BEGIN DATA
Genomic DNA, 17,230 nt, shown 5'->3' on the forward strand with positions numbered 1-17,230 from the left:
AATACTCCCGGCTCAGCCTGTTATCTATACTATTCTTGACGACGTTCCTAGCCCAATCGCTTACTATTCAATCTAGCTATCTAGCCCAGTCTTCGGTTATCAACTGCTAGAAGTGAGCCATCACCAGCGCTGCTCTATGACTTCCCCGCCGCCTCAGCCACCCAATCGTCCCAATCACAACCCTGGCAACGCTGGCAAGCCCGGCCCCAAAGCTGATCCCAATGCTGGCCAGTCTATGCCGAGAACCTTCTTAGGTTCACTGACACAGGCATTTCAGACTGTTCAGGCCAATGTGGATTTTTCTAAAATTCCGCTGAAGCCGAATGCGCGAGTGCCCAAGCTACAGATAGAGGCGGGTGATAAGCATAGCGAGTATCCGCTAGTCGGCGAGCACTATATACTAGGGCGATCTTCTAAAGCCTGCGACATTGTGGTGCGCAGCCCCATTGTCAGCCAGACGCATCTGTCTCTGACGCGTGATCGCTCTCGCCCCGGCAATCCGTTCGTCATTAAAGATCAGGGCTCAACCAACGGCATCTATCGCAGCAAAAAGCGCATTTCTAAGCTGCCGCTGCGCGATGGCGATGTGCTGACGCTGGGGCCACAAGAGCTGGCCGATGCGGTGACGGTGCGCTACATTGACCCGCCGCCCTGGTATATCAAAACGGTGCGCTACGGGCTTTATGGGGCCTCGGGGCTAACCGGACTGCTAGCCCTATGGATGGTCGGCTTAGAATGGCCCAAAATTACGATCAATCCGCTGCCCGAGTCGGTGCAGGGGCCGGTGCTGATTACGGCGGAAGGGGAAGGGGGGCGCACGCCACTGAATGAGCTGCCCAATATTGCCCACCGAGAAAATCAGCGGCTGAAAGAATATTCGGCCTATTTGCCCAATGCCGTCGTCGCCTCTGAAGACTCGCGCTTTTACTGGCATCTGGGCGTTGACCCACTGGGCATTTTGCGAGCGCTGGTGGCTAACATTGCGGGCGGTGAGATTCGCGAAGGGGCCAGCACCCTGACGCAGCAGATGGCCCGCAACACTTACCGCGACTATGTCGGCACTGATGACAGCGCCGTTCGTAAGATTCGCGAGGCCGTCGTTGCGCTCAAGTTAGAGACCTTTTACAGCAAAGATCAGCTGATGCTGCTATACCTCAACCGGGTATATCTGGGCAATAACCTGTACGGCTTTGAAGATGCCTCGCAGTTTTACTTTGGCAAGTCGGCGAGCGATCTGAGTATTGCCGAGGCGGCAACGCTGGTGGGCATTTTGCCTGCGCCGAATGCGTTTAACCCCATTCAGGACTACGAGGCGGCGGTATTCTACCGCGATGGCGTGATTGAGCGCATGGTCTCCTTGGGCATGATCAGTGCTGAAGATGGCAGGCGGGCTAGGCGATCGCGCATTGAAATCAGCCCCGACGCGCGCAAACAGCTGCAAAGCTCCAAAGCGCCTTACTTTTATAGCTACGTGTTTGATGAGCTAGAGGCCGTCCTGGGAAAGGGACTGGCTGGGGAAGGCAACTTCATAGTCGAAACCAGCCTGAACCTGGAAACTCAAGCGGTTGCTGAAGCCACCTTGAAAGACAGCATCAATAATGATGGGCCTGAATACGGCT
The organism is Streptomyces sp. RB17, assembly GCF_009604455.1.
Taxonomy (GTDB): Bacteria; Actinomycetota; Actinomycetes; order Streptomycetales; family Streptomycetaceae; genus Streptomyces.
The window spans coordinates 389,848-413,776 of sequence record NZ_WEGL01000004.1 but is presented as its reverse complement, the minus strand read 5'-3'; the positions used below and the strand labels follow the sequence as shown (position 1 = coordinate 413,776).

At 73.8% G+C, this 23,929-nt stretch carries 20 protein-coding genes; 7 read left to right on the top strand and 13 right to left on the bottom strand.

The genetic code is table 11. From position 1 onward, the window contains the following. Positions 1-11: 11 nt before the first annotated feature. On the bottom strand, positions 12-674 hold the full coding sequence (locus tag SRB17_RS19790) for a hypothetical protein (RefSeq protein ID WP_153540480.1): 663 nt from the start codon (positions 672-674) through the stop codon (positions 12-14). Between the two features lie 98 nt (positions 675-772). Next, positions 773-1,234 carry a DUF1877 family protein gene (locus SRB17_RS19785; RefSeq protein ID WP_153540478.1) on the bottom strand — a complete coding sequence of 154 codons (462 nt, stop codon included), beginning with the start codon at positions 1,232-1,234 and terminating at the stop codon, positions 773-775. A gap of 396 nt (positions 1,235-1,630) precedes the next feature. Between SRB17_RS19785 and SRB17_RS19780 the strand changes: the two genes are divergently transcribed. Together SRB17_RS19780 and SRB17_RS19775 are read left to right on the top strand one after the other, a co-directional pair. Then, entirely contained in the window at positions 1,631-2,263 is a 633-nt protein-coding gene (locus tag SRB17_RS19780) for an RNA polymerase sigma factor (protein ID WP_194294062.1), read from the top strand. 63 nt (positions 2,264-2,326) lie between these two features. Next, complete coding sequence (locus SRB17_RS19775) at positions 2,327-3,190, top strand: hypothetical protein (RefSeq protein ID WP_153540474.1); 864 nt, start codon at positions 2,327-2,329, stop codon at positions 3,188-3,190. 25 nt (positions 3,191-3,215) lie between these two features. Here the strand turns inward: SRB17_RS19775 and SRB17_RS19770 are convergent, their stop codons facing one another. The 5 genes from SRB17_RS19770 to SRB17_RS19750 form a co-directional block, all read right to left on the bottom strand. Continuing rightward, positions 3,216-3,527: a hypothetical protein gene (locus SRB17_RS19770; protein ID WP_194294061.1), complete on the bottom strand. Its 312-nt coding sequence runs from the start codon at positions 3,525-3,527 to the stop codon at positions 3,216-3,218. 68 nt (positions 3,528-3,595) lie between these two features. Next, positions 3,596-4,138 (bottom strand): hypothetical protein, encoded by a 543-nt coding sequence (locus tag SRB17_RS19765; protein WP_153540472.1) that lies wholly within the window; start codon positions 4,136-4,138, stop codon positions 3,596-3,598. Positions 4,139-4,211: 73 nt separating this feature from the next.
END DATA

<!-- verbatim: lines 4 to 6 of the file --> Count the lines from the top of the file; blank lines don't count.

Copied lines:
Taxonomy (GTDB): Bacteria; Actinomycetota; Actinomycetes; order Streptomycetales; family Streptomycetaceae; genus Streptomyces.
The window spans coordinates 389,848-413,776 of sequence record NZ_WEGL01000004.1 but is presented as its reverse complement, the minus strand read 5'-3'; the positions used below and the strand labels follow the sequence as shown (position 1 = coordinate 413,776).

At 73.8% G+C, this 23,929-nt stretch carries 20 protein-coding genes; 7 read left to right on the top strand and 13 right to left on the bottom strand.